For almost 40 years, we’ve found terror (and other strange things) in the eight films in the ‘Alien’ franchise. It’s about time we ranked ’em.
Think about it. How many film franchises have survived, let alone succeeded in four different decades? That short list includes a few likely candidates — Star Wars is one. If George Lucas and Steven Spielberg get their way, Indiana Jones may become another one soon enough. That is to say that the Alien franchise breathes rarified air. And not just because it’s set elsewhere in the universe.
From 1979 to this very weekend, the Alien franchise has been a mainstay for horror hounds, sci-fi nerds, and fans of those terrors that lurk in the not-so-well-lit corridors of a spacecraft.
With the release of Alien Covenant, we are presented with the opportunity to look back at the entire franchise, warts and all. And place these 8 films — yes, even the ones with the Predators — into greater context.
We’re doing so this week in two parts. Part one is a podcast episode in which contributor Theo Broxson and I talk through the notion of ranking these 8 films at greater length. We’ve taken into consideration insight from other members of the FSR team and various resources around the web and have come ready to debate the placement of each film.
As you can hear on the pod, this is not something we take lightly. Plenty of healthy debate goes into finalizing these lists. Each one of these films represents years in the lives of their creative teams and the blood, sweat, and tears of their crews. So even though we’re just a bunch of idiots on the internet, we try to approach a list of this nature with reverence. Also, I’ve reserved the right to change my mind between the podcast recording and now. You’ll see what I mean. That said, in the end, it’s up to me to commit the final, definitive rankings to print with digital ink. So here we go…
8. Alien vs. Predator: Requiem (2007)
Given how poorly lit this film was, it’s hard to say that we’ll ever really know if it were good. Maybe someday the Brothers Strause will go back and tune up the contrast for one of those black-and-white cuts that are all the rage. Maybe no one really cares that much about the AvP sequel. What we can say is that to its credit, Requiem did redeem some of the ill-will of AvP‘s PG-13 rating by hinting at a lot of very poorly lit brutality. It’s unfortunate because the concept is a lot of fun, but someone has to be last.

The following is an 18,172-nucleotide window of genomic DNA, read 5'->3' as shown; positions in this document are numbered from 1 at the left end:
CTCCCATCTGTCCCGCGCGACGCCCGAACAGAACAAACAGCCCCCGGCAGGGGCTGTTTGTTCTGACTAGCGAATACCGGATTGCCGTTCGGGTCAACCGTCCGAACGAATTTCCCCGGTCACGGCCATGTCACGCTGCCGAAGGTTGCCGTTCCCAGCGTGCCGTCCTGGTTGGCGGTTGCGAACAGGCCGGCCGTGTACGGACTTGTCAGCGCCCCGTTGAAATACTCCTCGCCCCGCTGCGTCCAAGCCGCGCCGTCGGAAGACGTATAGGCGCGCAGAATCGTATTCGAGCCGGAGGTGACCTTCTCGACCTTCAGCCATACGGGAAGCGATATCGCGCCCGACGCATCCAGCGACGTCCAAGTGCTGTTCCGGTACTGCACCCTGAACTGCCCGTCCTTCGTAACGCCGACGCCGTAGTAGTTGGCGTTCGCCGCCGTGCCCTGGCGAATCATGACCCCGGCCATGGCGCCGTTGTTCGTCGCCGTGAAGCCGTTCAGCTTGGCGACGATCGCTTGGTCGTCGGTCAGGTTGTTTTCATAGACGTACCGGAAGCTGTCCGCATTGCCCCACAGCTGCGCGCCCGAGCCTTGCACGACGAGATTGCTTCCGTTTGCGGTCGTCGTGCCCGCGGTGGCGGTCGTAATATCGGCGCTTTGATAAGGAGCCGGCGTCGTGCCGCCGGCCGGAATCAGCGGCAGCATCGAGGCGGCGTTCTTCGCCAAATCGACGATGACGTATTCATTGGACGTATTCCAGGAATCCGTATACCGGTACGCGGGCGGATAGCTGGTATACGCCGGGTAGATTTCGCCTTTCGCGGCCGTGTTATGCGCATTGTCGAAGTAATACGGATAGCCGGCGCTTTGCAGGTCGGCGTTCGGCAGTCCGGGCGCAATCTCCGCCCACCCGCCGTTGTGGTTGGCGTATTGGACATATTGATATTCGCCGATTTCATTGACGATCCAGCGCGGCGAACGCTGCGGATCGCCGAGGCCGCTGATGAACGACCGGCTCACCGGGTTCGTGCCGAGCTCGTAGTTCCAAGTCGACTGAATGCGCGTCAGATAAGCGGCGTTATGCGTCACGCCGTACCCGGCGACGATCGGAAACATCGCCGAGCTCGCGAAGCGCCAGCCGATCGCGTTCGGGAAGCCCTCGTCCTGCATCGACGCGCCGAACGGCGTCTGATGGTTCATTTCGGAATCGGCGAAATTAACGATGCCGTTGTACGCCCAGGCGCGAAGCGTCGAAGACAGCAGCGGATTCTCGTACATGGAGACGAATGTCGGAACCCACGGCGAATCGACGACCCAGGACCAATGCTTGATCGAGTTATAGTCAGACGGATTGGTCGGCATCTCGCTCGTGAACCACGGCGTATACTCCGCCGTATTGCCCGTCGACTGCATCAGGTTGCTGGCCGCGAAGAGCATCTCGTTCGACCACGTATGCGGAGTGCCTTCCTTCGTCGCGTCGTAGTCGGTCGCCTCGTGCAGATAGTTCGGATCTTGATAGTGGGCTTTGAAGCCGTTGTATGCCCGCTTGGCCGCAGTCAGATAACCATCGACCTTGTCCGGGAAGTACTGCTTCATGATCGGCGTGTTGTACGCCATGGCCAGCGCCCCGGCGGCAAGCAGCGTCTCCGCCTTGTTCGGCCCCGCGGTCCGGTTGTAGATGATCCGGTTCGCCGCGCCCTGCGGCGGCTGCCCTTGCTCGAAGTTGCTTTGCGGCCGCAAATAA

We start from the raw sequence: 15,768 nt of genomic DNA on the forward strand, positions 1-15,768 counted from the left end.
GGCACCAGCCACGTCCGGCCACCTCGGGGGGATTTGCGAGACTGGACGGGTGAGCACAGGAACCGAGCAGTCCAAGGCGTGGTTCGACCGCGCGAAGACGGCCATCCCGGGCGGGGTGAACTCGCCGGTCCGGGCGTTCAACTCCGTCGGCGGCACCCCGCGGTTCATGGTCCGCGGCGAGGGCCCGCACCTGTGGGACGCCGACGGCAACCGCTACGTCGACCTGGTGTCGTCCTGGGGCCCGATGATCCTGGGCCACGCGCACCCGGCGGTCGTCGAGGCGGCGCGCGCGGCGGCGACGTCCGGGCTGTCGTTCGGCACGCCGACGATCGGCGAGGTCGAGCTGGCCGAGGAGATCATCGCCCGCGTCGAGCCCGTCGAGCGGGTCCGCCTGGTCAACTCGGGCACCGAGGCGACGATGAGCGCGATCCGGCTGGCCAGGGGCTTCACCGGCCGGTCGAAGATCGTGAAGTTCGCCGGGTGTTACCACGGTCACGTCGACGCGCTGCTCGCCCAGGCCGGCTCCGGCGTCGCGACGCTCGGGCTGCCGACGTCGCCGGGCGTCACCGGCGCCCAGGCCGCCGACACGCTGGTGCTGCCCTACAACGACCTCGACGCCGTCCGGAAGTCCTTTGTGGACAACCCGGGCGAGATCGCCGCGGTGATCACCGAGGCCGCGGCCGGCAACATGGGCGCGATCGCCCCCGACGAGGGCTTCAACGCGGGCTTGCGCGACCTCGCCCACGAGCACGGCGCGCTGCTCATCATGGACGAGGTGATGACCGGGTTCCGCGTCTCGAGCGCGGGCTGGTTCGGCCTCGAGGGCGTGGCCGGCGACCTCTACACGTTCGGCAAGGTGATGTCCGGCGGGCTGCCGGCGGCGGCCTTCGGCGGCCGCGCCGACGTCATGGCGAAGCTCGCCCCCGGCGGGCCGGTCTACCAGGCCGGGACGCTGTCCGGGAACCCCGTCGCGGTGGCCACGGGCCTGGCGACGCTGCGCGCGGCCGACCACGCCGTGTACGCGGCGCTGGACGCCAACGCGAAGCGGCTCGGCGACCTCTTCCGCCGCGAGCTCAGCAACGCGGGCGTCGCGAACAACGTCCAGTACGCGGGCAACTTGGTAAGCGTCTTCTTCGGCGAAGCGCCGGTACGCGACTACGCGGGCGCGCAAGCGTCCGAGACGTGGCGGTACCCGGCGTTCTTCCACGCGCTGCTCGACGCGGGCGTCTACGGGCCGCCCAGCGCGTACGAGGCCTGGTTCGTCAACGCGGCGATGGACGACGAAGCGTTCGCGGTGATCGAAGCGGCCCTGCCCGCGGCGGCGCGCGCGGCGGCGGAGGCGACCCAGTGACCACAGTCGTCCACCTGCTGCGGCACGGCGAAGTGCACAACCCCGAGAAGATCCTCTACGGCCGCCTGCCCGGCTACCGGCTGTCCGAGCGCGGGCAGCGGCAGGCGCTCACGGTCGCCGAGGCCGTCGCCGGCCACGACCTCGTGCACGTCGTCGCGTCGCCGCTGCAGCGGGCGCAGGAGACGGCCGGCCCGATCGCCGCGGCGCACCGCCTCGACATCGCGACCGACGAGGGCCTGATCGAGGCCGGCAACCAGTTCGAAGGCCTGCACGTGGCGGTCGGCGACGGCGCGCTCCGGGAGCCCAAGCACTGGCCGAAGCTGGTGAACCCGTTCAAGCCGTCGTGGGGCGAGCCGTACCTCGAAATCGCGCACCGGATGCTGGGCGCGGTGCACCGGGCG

7. AVP: Alien vs. Predator (2004)
There’s a weirdness to Paul W.S. Anderson’s contribution to the franchise. Not just that the story is strange or the visuals of seeing a Xenomorph figure through the heat-vision of the Predator mask is a unique proposition. The very existence of AvP is out there. It originated from a comic book story by Dan O’Bannon, who wrote the original screenplay for Ridley Scott’s 1979 masterpiece that can be seen much further down this page. It was then taken by Anderson and Shane Salerno and turned into the PG-13 schlockfest we see in the final version, filled with Aztec mythology, Predator rites of passage, and a new origin story for Xenomorphs. Looking back, it’s a product of a time when studios wanted to make horror movies for which 13-year-olds could buy tickets, but they never stopped to think about what made the franchise so successful in the first place. AvP may be the ultimate cautionary tale for bad crossover ideas, but it’s also a time capsule for a different kind of bad movie. The ambitious, hugely misguided swings at being the weirdest kid on the block. Never change, AvP.
6. Alien 3 (1992)
If David Fincher doesn’t like this movie — and trust me when I say that he doesn’t — how are we supposed to rank it any higher than some of these other films. Their directors, for better or worse, at least felt pretty good about what they made. The other problem with Alien 3: it’s the tale of two films. Are we rating the original theatrical cut? The special edition? The even better double secret special edition that still exists in David Fincher’s mind? Sorry, we have to look at the theatrical version of this movie and that version is hot, wet, and on fire. It may have given us one of the sexiest single frames of the entire franchise (pictured above), but there’s not much else here to work with. Apologists can crow about studio interference, directorial independence, and the value of unrealized visions all they want, but it won’t make those Xenomorph-running-down-the-hall effects any better.